Take a Native Traveler Approach To California Sight Seeing
By Jessica Kane- Documents Int. LLC
Things To Do
Take a Native Traveler Approach To California Sight Seeing
There is no place for traveling like Southern California. Native residents know all the hot spots, but they also know these are not the sites that make California the wondrous place that it is. The real key to experiencing California's dreamiest qualities is to take a native traveler approach to California sight seeing.
Skip the places that novice traveling folks always go, meaning not trips to Disneyland, Magic Mountain, the Hearst Castle, Sutter's Mill or the San Diego Zoo. As nice as all these spots are, they are for beginners not real travel enthusiasts. Go see some things that extend beyond the walls of the well explored Los Angeles, San Diego or San Francisco borders.
So here are 5 sites to visit in Southern California that probably won't be in the latest traveling brochures. These are places that aren't ranked highly on most websites, but are well worth the trip. Try to have a sense of adventure, when traveling through California and see it through a local native's eyes.
The Ocean Front Boardwalk in Venice Beach
This landmark is also called the Venice Beach Boardwalk, this worldwide known site is a major site in California that often gets overlooked by local travelers. It is a walkable stretch of one and a half miles along the sandy Pacific Ocean properties. On the West side walkway, there is a cornucopia of street vendors, performance artists and other kinds of entertainment running around. Everything from roller skating electric guitarists to juggling break dancers can be seen stalking the boardwalk by day. In the evenings, another world of mimes, magicians and musicians opt in and take over the landscape. Artists in residence abound with mixed medium and tattoo shops dotting the landscape. This ocean front boardwalk is one of a kind and not to be missed while in Southern California.
The Baths at the Ensalen Institute in Big Sur, Monterey County
Great names like Ansel Adams, Joseph Campbell, Hunter S. Thompson, Timothy Leary, and Joan Baez all loved to stop at the Baths of Esalen. Better known as the Esalen Institute in Big Sur, is considered a Mecca among the elite and artistic minds of the 20th century. It is an educational institution and offers visitors a wide range of workshops on topics like art, religion, philosophy, psychology, sexuality and healing. The most popular activity is getting naked at the Esalen baths, a clothing optional spa of sorts for both men and women. Couples or singles can book time for healing massage treatments, before or after experiencing the bathhouse. Those who attend workshops or retreats at Esalen can visit the hot spring free of charge The bathhouse is a must see two-story terrace designed by architect Mickey Muennig and hangs on the oceanside cliffs. All these things make this a great and unusual traveling excursion.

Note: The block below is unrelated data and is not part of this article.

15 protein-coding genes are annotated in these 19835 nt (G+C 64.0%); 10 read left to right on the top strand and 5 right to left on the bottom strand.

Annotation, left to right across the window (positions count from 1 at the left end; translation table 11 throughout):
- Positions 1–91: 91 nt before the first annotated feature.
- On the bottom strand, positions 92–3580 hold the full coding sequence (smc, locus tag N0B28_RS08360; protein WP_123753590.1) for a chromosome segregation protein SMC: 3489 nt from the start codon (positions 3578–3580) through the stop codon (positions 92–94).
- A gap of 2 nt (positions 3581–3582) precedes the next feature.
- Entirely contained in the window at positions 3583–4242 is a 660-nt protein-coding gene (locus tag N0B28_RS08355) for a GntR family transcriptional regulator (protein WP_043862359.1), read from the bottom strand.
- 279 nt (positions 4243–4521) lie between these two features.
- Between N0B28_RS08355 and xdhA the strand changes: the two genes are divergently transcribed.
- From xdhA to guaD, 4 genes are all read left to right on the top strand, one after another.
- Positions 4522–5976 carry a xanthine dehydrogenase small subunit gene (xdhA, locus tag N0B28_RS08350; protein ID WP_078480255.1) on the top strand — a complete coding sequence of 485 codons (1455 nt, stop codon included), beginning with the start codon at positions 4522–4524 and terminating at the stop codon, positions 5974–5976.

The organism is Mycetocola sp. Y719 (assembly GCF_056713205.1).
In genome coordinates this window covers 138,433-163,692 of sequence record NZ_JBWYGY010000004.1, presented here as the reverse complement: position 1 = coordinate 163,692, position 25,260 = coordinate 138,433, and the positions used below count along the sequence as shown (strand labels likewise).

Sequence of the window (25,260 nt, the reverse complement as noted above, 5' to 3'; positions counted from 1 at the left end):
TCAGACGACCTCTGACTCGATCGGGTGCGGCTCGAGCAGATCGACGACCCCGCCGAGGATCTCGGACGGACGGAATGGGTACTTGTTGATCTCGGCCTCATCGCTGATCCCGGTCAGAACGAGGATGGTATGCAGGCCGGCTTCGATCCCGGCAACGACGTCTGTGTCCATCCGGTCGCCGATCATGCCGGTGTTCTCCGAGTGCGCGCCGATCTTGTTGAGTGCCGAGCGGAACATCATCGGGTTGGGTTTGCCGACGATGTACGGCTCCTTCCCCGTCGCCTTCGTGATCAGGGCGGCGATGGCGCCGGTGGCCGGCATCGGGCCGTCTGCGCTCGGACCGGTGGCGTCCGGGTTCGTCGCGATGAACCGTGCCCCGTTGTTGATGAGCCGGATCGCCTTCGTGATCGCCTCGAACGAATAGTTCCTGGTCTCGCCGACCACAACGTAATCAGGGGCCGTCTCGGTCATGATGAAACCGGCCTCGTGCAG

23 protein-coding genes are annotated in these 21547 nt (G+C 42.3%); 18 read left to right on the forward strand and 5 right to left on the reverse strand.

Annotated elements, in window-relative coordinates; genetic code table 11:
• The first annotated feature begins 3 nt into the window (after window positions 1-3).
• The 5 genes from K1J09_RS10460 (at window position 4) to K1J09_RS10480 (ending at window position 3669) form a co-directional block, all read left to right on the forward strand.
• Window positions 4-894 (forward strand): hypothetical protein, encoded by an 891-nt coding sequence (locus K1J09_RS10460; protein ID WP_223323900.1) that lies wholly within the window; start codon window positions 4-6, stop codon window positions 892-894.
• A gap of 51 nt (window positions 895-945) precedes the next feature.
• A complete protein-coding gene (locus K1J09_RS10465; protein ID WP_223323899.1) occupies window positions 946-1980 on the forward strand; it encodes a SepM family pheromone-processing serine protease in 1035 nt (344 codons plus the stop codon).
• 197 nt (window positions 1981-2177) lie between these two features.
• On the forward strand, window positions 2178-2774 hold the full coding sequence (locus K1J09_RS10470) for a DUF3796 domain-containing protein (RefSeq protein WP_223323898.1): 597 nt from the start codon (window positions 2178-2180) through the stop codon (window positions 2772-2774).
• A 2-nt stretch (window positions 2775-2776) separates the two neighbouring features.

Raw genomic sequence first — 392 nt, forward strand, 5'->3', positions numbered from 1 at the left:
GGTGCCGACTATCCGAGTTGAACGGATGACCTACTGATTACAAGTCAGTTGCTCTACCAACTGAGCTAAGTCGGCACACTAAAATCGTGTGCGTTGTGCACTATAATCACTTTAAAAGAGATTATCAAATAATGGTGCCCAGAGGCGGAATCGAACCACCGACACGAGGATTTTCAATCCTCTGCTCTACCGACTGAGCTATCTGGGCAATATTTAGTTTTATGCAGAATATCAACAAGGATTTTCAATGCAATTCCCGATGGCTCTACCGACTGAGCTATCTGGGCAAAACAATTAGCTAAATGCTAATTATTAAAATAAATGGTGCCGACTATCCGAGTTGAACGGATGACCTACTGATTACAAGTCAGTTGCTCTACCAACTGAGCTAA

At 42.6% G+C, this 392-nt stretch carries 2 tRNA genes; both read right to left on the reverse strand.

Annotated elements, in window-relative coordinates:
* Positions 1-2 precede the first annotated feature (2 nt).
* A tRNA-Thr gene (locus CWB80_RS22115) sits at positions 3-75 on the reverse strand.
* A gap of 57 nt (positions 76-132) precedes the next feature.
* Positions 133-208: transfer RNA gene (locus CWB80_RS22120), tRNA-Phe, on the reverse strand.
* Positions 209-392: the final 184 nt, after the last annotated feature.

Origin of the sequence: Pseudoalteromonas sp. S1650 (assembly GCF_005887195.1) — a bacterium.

Joshua Tree National Park in San Bernardino County
Joshua Tree National Park is an place for rock star climbers, but only secretly known around the world. Spelunkers know Joshua Tree for the unique mix of granite formations and spiny desert plants it contains. Only the Mohave desert region of Joshua Tree and the Sahara desert actually have the trees for which this area is named after. The most special part of the park is called Hidden Valley, where local visitors are joined by hikers, campers, nature lovers and whole families that come to stay overnight, or long in this magical piece of desert ground. The valley is literally hidden away amidst the concealment of giant boulders making it a strange surreal landscape for visiting. From most vantage points inside Joshua Tree, the night sky is so clean and clear, that all the stars and constellations can be seen. This Southern California park is a wonder of recreation that never ceases to astound travelers with its brilliance and majesty.
Little Petroglyph Canyon at China Lake in Ridgecrest, Kern County
It is unknown, who created the artwork throughout the Little Petroglyph Canyon, but many images are thought to be over 10,000 years old. This wash of desert and basalt rocks is located just outside the Mojave desert and became a natural habitat for bighorn sheep, but also bow hunters. Over time it was discovered that the region contained some of the best Amerindian rock art in the United States. To visit the canyon you must contact the local Naval base or attend with a tour group spear headed by the Maturango Museum. Be prepared the canyon site is a rough 40 mile drive to the trail top, followed by some hiking and more side winding along the canyon, and visitation is only allowed during the fall or spring seasons.
Montaña de Oro State Park in San Luis Obispo County
South California's jagged jawline coast is in full display from the cliffside bays of Montaña de Oro State Park. It lies just six miles south of Morro Bay, being a magical place where land, water and shadowy coves meet. It is a choice location for painters and photographers, as it looks like someplace that God might have placed an easel herself. The sea winds here hit you straight in the kisser. The entire effect -- land, water and shadows -- is painterly, the exact spot God placed his easel. At any of the 50 local drive-in campsites, you are likely to meet up with a fine mix of California's menagerie of wildlife, such as raccoons, pelicans, sea otters, dolphins and other human beings. The Northern part of the park is a long winding path of sands, that beachside joggers, hikers and fitness fans consider sacred. But the biggest draw is the mystical 1,000-foot cliffs that are truly breath taking. Forget beach parties and bikini surf bunnies, here is where Southern California has never been so cool.
Jessica Kane is a professional blogger who writes for Documents International LLC, a leading apostille service for individuals and businesses.